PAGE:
Gary Chew is currently seconded to the International Maritime Organisation (IMO) for two years under its Junior Professional Officer Programme. He is an MPA Undergraduate Scholar and holds a Bachelor of Chemical Engineering from the National University of Singapore.
O ne may easily assume that by virtue of working at the Maritime and Port of Authority of Singapore (MPA), you have an affinity with the sea. But for MPA’s officer Gary Chew, it wasn’t a passion at first sight, so to speak.
“I would be lying if I told you that I was passionate about the maritime industry from the get-go. Rather, it was a slow build-up across a span of time,” tells Gary.
“As with any fresh graduate, I started enthusiastically with a strong desire to learn. At that time, I had little knowledge of the industry. With the opportunity to take on different portfolios and participate in interesting projects, my interest in the industry grew and somewhere along the way, the passion kindled and grew.”
MPA’s mission is to develop Singapore as a premier global hub port and international maritime centre, and to advance and safeguard Singapore’s strategic maritime interests. It is the driving force in support of Singapore’s vision to be a global maritime hub for connectivity, innovation and talent.
A Fruitful Secondment
Working at MPA for seven years, Gary is currently seconded to the International Maritime Organisation (IMO), based in London, for two years under the Junior Professional Officer Programme.
“I am now in the Marine Environment Division, Biosafety Team. My main role is to provide secretariat support for biosafety issues, including processing documents submitted to the Marine Environment Protection Committee (MPEC) and Sub- Committee on Pollution Prevention and Response (PPR), preparing briefs for the Secretary-General as well as Committee and Sub-Committee Chair. I also represent IMO on various missions.” explains Gary.
He elaborates that his team covers the International Convention for the Control and Management of Ships’ Ballast Water Management and Sediments, which regulates the transfer and introduction of harmful aquatic organisms, pathogens and invasive aquatic species through ships’ ballast water, as well as the International Convention on the Control of Harmful Anti-Fouling Systems on Ships which regulates the use of toxic anti-fouling systems on board ships.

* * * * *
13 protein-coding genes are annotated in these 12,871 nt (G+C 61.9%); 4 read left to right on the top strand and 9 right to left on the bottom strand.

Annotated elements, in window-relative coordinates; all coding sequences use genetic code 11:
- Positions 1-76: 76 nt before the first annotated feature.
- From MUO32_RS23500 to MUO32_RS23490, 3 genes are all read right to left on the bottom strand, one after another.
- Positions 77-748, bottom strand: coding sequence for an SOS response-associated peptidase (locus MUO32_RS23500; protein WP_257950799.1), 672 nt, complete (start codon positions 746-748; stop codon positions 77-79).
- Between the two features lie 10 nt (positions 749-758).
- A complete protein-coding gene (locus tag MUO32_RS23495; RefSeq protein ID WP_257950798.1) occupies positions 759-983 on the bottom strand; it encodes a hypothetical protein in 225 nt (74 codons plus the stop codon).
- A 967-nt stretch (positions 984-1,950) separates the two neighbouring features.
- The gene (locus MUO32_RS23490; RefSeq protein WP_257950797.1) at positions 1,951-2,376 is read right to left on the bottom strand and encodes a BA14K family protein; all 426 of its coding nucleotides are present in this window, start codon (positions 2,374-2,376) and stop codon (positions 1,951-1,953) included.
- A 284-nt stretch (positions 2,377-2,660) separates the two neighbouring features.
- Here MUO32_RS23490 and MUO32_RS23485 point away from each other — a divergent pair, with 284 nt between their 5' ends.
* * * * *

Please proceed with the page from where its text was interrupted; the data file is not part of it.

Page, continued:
“Further to biosafety, I was also given the opportunity to handle other agenda items, including the carriage of chemicals in bulk, marine plastics, the IMO 2020 sulphur cap and greenhouse gas emissions. These opportunities provided a well-rounded understanding of the work being done by MEPC and PPR.”
Gary says that his current stint at IMO is an exciting opportunity that he has embraced, and he looks forward to learning more about industry-specific best practices and policies.
As an undergraduate, Gary clinched the MPA Undergraduate Scholarship, so he was able to be fully focused on his studies and experience overseas exchange programmes which were highly valuable and insightful. He noted that he might have had to forgo these due to financial considerations. The scholarship also offered him a nine-week internship at MPA to provide him with a better understanding of the role it plays in Singapore’s economic development.
Gary speaks about his more recent progression and personal milestones within the organisation since returning from his studies.
“I was rotated to several departments where I was exposed to the diverse work within the organisation. From being in the Ops Policy Unit, the Ships Regulation Department and the opportunity to be seconded to the IMO, the knowledge gained in port matters as well as international shipping regulations have been invaluable to me,” Gary says.
A few notable achievements that Gary has accomplished with his team were the [email protected] Campaign and the development of a 24/7 hotline service, both of which are significant because of the challenges involved and their impact to the industry.
He concludes, “Knowing for a fact that the work you do has a far-reaching impact on the entire industry, as well as positively impacting the environment, makes it worth all the while.”